Emerging Market Debt Funds Are Yet to Fully Recover From COVID-19
November 25, 2020 — London
Europe’s largest emerging market bond managers are struggling to recoup lost fund flows
Fund flows at the largest emerging market bond managers by assets under management (AUM) have struggled in 2020, with the coronavirus pandemic having taken a toll on higher-risk investments, according to the latest issue of The Cerulli Edge―European Monthly Product Trends.
Overall, European AUM in emerging market bond funds—€275.8 billion (US$327.5 billion) as of September 2020—have so far failed to match the heights of 2019. AUM ended last year at €314.2 billion, meaning September’s position represents a steep 12.2% decline. This experience contrasts with those of the wider markets, which have generally seen a resurgence since March’s downturn.
“Emerging market bond flows have fluctuated in Europe over the past few years, registering net withdrawals of €19.4 billion in 2015—when currency volatility and the fact that some countries were struggling to service their debt meant investors were unwilling to be over-exposed—before recovering to deliver record inflows of €60.6 billion in 2017,” says Fabrizio Zumbo, associate director, European asset management research at Cerulli Associates.
But despite 2020 having been a largely bleak year for many of Europe’s prominent emerging market managers, some have seen their offerings prosper. Some managers are betting on a recovery—a spate of launches have occurred this year with a particular emphasis on sustainable investing.
Some emerging market bonds have greater appeal than others. For example, confidence in Asia’s ability to recover quickly from the pandemic saw Italian investors invest more than €205 million specifically in Chinese bond funds in September.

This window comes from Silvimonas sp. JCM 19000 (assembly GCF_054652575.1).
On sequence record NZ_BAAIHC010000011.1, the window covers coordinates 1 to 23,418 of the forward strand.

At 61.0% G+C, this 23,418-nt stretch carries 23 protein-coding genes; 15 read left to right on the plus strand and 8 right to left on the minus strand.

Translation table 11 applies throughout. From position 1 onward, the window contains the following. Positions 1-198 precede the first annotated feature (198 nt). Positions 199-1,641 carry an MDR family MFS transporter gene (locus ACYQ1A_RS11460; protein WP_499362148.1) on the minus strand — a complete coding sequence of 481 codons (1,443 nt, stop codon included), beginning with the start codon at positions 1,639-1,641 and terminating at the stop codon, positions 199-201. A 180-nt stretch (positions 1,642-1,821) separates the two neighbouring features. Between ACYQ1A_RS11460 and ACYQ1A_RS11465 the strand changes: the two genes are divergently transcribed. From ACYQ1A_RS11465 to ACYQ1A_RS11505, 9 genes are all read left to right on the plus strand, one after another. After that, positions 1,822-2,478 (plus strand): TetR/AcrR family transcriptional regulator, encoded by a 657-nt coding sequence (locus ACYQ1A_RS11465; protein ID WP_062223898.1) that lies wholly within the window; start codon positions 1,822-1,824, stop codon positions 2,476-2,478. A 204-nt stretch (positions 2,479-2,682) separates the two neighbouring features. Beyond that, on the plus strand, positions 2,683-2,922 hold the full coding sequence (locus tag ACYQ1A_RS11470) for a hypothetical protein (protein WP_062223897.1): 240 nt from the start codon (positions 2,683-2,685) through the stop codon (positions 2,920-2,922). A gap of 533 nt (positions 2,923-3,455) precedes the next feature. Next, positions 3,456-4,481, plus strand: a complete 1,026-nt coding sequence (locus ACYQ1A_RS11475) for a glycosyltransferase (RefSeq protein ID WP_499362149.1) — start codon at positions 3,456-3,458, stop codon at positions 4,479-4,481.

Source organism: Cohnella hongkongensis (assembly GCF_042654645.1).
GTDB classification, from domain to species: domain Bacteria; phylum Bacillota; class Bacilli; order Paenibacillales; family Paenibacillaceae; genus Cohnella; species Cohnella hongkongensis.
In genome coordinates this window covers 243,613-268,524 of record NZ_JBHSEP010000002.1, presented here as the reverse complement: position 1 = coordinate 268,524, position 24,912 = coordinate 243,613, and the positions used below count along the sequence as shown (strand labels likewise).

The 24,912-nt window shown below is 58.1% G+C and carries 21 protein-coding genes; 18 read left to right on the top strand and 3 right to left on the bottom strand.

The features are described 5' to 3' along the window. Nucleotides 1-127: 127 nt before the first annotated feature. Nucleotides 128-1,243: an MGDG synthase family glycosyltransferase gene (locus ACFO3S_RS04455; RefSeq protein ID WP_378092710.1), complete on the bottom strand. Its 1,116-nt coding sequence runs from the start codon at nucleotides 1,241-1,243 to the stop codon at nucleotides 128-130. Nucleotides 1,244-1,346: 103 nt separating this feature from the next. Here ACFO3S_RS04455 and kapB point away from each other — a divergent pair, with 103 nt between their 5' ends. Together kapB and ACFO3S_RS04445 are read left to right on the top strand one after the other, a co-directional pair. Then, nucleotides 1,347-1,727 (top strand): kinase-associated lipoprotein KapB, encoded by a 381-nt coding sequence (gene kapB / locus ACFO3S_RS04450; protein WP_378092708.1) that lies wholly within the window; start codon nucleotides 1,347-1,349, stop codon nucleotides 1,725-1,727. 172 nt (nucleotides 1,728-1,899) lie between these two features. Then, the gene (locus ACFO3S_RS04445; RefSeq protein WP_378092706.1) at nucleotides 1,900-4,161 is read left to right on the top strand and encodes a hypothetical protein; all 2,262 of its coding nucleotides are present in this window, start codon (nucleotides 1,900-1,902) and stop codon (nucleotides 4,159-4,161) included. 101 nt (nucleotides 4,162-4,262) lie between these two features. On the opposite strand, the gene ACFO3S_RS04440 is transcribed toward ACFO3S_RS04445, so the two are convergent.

As the economic fallout from the coronavirus continues to squeeze interest rates in developed markets, investors will look further afield for yield. Bonds have slowly crept toward or into negative real-yield territory because of slow economic growth.
“For the time being, retail investors are mainly opting for low-yielding, liquid, highly rated sovereigns. With March’s market crash still in mind, it may be a while before cautious investors in Europe return to higher-risk, higher-return strategies,” notes Zumbo.
- September brought mixed fortunes for various markets in Europe. Despite frail market conditions, German investors have maintained faith in their portfolios, adding €2.1 billion (US$2.5 billion) to their holdings. After a year of up-and-down sales figures, the U.K. fund industry also had a positive month, registering €1.7 billion in net sales. The Italian market had a surprisingly tough month as local investors pulled €1.2 billion from funds in the country.
- Passively managed funds in Europe registered another positive month, gathering €10.8 billion of net inflows during September, although the tally was 21.5% less than the previous month's. Overall, passively managed products have recorded net sales of €84.0 billion year to date, far outpacing their actively managed counterparts, which suffered outflows of €61.3 billion during the first 10 months of 2020. Exchange-traded funds (ETFs) in Europe attracted €4.9 billion in net sales in September. Equity ETFs were the month's bestsellers, whereas bond ETFs bled €631 million.